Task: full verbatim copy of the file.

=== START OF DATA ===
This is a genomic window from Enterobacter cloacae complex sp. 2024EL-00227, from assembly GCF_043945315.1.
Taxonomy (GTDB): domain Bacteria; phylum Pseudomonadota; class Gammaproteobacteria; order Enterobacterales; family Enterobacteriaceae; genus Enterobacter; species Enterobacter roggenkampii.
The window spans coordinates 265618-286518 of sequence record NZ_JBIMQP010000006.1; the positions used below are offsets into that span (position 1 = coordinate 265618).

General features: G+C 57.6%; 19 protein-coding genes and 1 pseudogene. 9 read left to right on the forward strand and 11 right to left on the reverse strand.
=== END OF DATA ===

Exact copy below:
This is a genomic window from Enterobacter cloacae complex sp. 2024EL-00227, from assembly GCF_043945315.1.
Taxonomy (GTDB): domain Bacteria; phylum Pseudomonadota; class Gammaproteobacteria; order Enterobacterales; family Enterobacteriaceae; genus Enterobacter; species Enterobacter roggenkampii.
The window spans coordinates 265618-286518 of sequence record NZ_JBIMQP010000006.1; the positions used below are offsets into that span (position 1 = coordinate 265618).

General features: G+C 57.6%; 19 protein-coding genes and 1 pseudogene. 9 read left to right on the forward strand and 11 right to left on the reverse strand.